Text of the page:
Forest Service 'deeply concerned' about Twin Metals project; Mining lease renewal to get public input
U.S. Forest Service officials just announced that they are "deeply concerned" about potential impacts of the proposed Twin Metals copper mine on the edge of the Boundary Waters Canoe Area Wilderness and announced a public comment period before the agency's decision on extending mining leases for the project.
The Forest Service will start a 30 day public input period beginning on June 20th, on the request by Twin Metals to renew old leases on federal land under which the company hopes to mine copper, nickel and other metals.
Public comments on the mining lease extension can be emailed to
The Forest Service will also hold a public hearing in Duluth on July 13th. The public hearing, called a listening session, will be held July 13 at the Duluth Entertainment Convention Center and will be live-streamed on the internet.
In announcing the public input process, Forest Service officials said they have not made a decision on the leases but said they are considering withholding their support.
It's the strongest statement yet by a regulatory agency on the proposed project.
"... the Forest Service is deeply concerned by the location of the leases within the same watershed as the BWCAW, and by the inherent risks associated with potential copper, nickel and other sulfide mining operations within that watershed. Those risks exist during all phases of mine development, implementation and long-term closure and remediation. Potential impacts to water resources include changes in water quantity and quality, contamination from acid mine drainage, and seepage of tailings water, tailings basin failures and waste rock treatment locations," the agency noted. "Based on these concerns, the Forest Service is considering withholding consent for lease renewal."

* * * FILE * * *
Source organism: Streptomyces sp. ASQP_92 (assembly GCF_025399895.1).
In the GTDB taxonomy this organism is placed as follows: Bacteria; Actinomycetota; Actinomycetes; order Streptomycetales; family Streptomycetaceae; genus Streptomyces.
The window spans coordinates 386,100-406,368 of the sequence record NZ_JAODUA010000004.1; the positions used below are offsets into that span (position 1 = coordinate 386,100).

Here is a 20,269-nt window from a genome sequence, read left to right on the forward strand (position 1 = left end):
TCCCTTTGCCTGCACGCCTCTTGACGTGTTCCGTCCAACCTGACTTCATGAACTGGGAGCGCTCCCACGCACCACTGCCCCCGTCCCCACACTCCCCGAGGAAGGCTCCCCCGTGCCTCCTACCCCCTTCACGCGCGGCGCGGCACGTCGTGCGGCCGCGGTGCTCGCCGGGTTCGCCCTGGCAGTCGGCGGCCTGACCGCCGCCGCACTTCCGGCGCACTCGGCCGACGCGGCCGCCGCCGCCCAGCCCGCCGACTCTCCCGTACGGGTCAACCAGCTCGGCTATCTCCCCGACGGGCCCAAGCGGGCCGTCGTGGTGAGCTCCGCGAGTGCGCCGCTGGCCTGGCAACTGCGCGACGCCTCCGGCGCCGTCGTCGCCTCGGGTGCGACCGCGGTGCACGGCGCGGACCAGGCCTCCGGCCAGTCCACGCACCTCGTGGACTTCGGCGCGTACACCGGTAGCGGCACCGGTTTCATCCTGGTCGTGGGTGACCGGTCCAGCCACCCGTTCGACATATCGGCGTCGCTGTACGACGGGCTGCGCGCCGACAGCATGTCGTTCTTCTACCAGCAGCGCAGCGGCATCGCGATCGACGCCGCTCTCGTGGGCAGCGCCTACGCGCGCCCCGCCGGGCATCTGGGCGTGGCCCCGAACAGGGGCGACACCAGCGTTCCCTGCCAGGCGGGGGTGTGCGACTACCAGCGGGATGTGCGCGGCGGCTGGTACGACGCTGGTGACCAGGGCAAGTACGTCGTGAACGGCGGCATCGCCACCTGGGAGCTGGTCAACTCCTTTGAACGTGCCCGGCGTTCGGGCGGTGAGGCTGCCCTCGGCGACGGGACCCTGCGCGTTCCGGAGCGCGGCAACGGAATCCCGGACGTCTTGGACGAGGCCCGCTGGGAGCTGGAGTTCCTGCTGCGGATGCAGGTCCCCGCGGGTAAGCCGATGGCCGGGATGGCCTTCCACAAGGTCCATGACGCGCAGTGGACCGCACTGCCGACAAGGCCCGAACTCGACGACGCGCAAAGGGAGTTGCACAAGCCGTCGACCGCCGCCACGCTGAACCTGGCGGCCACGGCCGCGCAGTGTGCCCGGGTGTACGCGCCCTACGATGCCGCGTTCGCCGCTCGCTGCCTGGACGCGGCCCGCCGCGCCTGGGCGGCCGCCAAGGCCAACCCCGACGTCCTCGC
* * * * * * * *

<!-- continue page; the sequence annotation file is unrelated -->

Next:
The leases were first issued 50 years ago to predecessor companies and have been purchased by Twin Metals as the company hones in on the most lucrative spot to dig. The leases are under the control of the federal Bureau of Land Management which has formally asked the Forest Service to give its consent — in effect to recommend whether renewing the leases is good for the Superior National Forest where they are located. The leases held by Twin Metals were issued before most environmental regulations existed, including the Clean Water Act, the Clean Air Act and the law that requires environmental impacts to be considered before decisions are made on where mines can be sited.